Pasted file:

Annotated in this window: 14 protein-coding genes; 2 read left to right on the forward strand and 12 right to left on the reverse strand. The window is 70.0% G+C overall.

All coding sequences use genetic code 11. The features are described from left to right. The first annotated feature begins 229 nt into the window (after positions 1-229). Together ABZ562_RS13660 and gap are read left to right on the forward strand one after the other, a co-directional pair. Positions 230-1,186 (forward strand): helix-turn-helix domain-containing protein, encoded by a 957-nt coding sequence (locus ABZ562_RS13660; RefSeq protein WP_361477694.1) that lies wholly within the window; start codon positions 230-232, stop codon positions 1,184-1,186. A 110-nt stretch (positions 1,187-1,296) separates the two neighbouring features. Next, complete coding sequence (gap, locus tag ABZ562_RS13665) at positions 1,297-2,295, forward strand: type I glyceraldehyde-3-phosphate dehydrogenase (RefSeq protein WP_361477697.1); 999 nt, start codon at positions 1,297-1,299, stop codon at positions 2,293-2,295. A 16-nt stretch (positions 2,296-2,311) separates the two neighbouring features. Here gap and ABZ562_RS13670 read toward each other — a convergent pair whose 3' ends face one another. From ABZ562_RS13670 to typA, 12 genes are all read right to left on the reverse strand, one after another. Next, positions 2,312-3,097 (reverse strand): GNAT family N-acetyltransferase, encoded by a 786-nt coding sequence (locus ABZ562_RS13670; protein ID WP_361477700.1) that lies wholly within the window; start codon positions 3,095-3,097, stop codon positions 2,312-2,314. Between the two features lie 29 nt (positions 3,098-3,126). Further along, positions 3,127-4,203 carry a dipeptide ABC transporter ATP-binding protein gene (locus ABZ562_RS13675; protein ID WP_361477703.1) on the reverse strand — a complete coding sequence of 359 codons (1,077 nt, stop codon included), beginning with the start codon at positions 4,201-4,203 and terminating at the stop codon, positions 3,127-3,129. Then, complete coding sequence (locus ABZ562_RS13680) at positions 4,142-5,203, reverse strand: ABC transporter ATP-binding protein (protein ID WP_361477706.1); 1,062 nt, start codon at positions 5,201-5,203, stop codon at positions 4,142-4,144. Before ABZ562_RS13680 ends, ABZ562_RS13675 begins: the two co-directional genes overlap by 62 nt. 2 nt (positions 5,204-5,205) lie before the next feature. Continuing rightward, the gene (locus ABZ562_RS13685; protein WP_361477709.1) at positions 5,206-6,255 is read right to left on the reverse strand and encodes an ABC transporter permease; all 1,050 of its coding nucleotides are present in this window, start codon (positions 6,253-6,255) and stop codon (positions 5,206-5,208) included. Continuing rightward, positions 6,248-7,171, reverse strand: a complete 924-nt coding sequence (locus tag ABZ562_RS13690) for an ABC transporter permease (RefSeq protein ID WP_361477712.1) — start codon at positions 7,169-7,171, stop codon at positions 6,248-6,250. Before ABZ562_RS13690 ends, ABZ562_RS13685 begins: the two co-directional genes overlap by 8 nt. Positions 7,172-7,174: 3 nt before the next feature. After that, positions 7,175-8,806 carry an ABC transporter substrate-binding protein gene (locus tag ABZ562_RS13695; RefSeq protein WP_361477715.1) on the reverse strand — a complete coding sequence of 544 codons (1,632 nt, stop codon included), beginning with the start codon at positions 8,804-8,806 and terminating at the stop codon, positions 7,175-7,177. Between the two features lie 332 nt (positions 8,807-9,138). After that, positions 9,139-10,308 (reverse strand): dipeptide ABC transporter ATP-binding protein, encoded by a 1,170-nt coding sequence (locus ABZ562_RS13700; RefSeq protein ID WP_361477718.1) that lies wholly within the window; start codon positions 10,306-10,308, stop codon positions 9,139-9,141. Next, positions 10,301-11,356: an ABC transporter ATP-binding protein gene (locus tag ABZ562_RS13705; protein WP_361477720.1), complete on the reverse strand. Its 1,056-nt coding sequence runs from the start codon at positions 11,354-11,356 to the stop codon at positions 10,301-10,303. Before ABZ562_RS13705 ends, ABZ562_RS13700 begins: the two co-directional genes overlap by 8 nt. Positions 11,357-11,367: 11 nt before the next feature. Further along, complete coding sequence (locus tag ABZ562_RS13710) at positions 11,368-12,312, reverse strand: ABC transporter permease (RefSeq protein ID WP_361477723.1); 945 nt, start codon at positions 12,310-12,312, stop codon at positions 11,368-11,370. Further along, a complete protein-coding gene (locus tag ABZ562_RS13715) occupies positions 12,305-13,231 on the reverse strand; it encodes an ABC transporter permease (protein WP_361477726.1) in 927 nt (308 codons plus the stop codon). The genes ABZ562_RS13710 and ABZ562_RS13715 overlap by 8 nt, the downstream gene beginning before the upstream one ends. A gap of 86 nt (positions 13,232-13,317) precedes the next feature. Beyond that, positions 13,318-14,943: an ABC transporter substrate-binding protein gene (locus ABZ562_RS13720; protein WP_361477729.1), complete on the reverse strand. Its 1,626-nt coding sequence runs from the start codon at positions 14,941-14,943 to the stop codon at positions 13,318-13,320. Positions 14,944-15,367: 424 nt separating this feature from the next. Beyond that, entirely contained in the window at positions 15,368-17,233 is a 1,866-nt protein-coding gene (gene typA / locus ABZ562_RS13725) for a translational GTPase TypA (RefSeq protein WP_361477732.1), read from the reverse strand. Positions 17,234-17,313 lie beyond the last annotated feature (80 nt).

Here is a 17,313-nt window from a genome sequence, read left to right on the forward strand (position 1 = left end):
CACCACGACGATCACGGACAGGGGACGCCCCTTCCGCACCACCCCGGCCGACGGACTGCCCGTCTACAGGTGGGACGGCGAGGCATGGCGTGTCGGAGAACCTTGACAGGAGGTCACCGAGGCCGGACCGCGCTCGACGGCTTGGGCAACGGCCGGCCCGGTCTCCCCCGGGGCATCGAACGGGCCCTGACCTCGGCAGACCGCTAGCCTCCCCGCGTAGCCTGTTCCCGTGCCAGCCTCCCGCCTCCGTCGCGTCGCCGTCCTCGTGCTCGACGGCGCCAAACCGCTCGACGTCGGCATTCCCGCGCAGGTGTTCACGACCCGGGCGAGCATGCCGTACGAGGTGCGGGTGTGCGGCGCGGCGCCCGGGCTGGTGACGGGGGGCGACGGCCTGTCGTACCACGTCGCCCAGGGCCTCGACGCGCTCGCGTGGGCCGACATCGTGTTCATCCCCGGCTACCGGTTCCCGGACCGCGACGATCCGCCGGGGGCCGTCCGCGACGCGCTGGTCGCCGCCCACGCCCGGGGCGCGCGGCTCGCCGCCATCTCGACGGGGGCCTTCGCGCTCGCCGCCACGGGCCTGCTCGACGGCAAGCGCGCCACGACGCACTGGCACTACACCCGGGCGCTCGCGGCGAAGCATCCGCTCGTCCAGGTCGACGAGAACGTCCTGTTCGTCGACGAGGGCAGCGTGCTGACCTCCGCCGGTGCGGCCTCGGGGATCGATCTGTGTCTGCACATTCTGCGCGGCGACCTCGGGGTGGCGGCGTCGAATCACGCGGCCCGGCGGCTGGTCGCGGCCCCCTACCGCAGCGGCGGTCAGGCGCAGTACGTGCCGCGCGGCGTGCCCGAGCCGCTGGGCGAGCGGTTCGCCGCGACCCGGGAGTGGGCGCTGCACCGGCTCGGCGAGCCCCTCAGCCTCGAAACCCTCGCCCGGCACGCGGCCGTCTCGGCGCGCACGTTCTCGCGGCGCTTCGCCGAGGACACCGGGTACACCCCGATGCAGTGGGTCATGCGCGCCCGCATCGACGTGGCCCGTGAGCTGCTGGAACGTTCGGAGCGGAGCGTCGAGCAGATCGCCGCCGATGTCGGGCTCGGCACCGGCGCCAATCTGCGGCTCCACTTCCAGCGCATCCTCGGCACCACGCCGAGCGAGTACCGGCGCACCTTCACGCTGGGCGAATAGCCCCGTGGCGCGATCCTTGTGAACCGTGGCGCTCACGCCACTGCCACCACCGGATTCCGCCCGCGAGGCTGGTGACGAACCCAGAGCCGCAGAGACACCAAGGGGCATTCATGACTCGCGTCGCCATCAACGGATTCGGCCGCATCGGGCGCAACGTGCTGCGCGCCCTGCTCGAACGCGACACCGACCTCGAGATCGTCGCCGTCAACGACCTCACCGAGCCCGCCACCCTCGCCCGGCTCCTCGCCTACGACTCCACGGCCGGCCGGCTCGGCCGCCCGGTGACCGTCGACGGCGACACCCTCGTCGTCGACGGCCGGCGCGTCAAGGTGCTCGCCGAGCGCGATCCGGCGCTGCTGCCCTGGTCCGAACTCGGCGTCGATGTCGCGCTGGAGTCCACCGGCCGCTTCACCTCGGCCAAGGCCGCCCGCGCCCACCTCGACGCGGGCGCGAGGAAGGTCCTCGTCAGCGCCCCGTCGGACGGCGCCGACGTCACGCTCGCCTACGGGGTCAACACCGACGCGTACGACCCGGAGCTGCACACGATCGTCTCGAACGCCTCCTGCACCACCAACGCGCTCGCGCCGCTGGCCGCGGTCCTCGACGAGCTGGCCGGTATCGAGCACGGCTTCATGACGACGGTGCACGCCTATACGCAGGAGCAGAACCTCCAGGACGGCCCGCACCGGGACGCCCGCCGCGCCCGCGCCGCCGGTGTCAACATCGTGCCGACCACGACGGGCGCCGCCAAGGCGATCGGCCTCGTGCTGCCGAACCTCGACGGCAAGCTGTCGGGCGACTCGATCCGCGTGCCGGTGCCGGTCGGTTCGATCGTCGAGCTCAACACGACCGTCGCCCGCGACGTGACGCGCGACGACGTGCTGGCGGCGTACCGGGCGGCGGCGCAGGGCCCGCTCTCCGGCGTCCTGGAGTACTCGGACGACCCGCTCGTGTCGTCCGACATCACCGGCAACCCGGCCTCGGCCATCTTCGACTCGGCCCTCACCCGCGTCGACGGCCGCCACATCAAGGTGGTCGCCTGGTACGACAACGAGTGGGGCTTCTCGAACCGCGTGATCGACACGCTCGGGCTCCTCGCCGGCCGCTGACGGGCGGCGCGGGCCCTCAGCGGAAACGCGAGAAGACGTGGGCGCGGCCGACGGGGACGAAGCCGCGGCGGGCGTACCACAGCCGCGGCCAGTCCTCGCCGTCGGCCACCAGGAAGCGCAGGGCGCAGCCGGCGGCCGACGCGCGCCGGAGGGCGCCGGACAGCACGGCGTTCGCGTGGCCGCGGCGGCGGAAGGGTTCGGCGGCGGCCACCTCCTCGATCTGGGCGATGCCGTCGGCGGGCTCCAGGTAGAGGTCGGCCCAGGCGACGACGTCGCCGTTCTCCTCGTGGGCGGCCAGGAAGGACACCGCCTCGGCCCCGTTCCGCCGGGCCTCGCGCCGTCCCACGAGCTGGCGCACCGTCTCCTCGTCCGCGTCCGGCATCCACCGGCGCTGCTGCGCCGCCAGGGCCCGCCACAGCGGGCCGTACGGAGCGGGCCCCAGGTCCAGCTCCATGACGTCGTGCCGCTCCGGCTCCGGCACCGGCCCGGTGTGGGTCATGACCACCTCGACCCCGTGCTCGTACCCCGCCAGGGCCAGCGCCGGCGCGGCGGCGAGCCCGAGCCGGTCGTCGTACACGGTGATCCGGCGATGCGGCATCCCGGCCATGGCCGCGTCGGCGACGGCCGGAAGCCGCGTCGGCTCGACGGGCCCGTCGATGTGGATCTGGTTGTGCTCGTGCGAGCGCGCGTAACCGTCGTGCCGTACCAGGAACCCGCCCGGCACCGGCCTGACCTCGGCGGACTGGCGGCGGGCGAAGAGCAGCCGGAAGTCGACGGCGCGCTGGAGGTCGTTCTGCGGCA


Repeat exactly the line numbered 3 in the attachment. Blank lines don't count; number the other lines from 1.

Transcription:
Here is a 17,313-nt window from a genome sequence, read left to right on the forward strand (position 1 = left end):